If you meet our criteria, you are then approved as a sponsor, and you are then on our website. That means that ICO issuers can approach you as a sponsor and know that they’re coming towards a trusted network, where the sponsors are qualified to take you through the process of preparing your whitepaper, which has to meet our listing rules, and take you all the way through getting your application bundled together; carrying out due diligence in terms of controller, commercial, legal, financial, technology; and then submitting your application to us, the Exchange.

Once we approve you, you’ll launch your ICO, we publish your whitepaper, and then you’re basically good to go. When the tokens have been distributed and the public sale ends, you’re guaranteed a listing on GBX, our cryptocurrency exchange.

So, it’s a token sale platform, and a cryptocurrency exchange that’s owned and managed by a stock exchange. I think that’s really important for a couple of reasons.

Number one, we’re licensed and regulated at the parent level, and GBX is currently applying for its license, under the new regulations that I just referred to. Secondly, for a startup (or a fintech), it allows you to not only use a trusted network, but to go on a capital-raising journey right through to what is ultimately an equity issue, maybe six, seven years down the road perhaps.

We think that’s really important, and we think that’s also bridging the gap between traditional capital markets, and also the crypto community. We’re bringing that convergence together. We think also that that’s a vital part of trying to institutionalize and mature the cryptocurrency market from being primarily a retail market, true to how we saw Kodak announce a token a couple of weeks ago.

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We see that really as the next stage of what’s been an incredibly successful marketplace; the maturing of investors to institutions, and the maturing of issuers through a mainstream corporate. So it’s a tokenization of economies that we think is now going to happen in a major way, and we want to be at the forefront of best practices, providing that same thing, investor protection, consumer confidence, and regulated certainty for issuers, and we think that’s really powerful.

You’ve mentioned the strategic partnership with Quoine. Has GBX formed any other partnerships? What kind of reactions are you getting from the established cryptocurrency community?

I can tell you what we’ve found and heard on our roadshow. As you can imagine, we met a huge number of investors. We spoke at all of the big conferences–Token Summit San Fran, Hong Kong Fintech Week, and others. We also spoke at the massive conference in Lisbon, Web Summit. We had–universally–at our stands or after our speeches, really overwhelming positivity–which for me of course, completely caught me on the back foot.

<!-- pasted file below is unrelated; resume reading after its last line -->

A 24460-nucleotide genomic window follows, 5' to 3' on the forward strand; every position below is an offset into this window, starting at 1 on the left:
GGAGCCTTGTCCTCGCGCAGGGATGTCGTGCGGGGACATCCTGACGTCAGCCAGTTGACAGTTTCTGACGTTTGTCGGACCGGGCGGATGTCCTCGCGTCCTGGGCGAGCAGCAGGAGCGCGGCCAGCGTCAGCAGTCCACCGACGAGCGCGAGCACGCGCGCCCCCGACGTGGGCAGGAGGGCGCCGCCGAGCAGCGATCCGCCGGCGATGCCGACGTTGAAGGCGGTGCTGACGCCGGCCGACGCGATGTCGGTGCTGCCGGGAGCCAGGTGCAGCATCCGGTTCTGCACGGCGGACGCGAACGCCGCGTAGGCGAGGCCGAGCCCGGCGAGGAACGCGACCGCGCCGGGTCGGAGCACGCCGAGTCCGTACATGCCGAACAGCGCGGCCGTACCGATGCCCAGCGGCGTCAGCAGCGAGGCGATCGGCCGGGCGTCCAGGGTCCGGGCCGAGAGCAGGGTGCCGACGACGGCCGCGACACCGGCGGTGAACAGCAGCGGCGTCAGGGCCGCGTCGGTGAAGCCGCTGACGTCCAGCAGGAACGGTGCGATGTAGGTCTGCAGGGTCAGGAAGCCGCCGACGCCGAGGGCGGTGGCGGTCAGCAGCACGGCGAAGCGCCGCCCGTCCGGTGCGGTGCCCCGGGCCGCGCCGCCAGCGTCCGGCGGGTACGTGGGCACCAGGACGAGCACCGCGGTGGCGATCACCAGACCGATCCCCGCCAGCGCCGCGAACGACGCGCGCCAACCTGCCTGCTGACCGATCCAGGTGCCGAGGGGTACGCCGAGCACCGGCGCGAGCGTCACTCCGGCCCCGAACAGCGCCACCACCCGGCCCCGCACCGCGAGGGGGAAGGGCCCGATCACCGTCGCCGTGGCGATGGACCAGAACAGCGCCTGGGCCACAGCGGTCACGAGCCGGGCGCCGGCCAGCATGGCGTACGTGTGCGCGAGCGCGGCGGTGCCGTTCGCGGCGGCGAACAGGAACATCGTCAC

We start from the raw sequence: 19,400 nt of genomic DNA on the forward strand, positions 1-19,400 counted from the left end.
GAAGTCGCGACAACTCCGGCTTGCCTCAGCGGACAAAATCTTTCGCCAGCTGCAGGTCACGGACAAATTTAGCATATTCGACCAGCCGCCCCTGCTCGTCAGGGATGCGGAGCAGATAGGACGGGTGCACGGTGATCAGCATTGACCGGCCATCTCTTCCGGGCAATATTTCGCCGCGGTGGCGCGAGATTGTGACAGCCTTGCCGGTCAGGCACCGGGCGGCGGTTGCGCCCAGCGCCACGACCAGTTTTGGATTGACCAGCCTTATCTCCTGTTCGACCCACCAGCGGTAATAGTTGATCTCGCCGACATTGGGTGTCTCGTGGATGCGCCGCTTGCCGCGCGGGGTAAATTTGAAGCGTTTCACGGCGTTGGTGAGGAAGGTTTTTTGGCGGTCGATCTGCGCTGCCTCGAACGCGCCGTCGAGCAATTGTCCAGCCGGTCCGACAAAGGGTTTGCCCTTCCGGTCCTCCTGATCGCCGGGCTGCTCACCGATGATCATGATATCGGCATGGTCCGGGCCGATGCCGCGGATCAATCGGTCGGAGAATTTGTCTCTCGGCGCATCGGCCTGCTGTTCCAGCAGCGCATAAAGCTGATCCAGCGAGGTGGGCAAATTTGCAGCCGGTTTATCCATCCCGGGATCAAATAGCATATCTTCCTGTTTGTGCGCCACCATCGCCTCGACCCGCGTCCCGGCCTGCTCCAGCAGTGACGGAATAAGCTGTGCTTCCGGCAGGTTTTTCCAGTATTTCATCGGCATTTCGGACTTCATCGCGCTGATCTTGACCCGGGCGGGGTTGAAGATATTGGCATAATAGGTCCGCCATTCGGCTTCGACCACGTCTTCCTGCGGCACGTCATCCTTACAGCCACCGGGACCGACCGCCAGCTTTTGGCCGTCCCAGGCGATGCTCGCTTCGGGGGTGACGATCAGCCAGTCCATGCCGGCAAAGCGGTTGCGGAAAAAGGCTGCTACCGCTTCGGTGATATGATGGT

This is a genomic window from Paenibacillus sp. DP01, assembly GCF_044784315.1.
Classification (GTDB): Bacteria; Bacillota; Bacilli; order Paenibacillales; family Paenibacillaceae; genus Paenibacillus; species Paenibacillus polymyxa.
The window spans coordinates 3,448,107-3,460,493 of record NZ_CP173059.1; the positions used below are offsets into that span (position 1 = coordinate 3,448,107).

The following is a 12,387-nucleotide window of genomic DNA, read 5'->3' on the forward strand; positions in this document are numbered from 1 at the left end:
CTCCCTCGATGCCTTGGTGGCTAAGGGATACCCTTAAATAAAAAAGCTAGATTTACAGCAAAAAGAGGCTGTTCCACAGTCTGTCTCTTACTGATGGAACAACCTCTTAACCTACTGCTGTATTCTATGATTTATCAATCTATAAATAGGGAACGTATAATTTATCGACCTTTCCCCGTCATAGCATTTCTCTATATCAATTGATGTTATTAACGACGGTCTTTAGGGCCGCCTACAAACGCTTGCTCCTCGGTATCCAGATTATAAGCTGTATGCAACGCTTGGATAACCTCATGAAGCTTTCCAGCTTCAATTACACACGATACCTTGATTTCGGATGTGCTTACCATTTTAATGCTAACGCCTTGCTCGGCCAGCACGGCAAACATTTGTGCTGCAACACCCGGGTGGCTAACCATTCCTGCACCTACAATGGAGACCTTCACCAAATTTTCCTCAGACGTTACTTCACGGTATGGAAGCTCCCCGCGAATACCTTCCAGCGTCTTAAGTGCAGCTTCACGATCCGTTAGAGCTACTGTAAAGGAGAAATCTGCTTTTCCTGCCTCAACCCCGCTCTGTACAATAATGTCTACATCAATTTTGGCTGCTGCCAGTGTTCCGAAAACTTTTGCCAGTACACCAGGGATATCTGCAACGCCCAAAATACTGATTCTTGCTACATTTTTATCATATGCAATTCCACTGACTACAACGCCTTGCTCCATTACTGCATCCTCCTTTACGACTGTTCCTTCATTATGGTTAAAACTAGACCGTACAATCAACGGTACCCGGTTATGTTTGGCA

We thought we were doing something important, but we definitely underestimated the feeling of support from the  crypto community, which was (overwhelmingly): “we’ve been waiting so long for this to happen, this is so needed. We’ve had (for example) 400 white papers this year and have invested in four. If we had someone else vetting out the rubbish, and bringing quality ICOs to market, and knowing that all of that due diligence has been done, this is absolutely vital.” So, that was amazing.

The second thing is in terms of strategic relationships, we want to partner up with companies that have the same core values, and that are ideally licensed and regulated. That’s where we see the way the industry going. With regards to Quoine, Japan is the only jurisdiction right now that has a licensed and regulatory framework for exchanges.

For us, it was such an important step to take, not only in terms of technology development (licensing their tech et cetera) but it’s much more important because Quoine has supported our rock token issue. We have a lot of ideas about working together in the future, but also–more importantly–Quoine really liked the idea of their Japanese issuers with an EU partner exchange that they can use to dual-list their tokens on GBX, as well as Quoine.

Thirdly, we love the idea of being able to say to global issuers that list on GBX that we will dual-list you on Quoine, so you get access and exposure to the Japanese domestic market, but also you get access and exposure to having your token traded while we’re asleep. That’s gotta be absolutely fantastic, because when Europe sleeps, liquidity tends to go down a bit.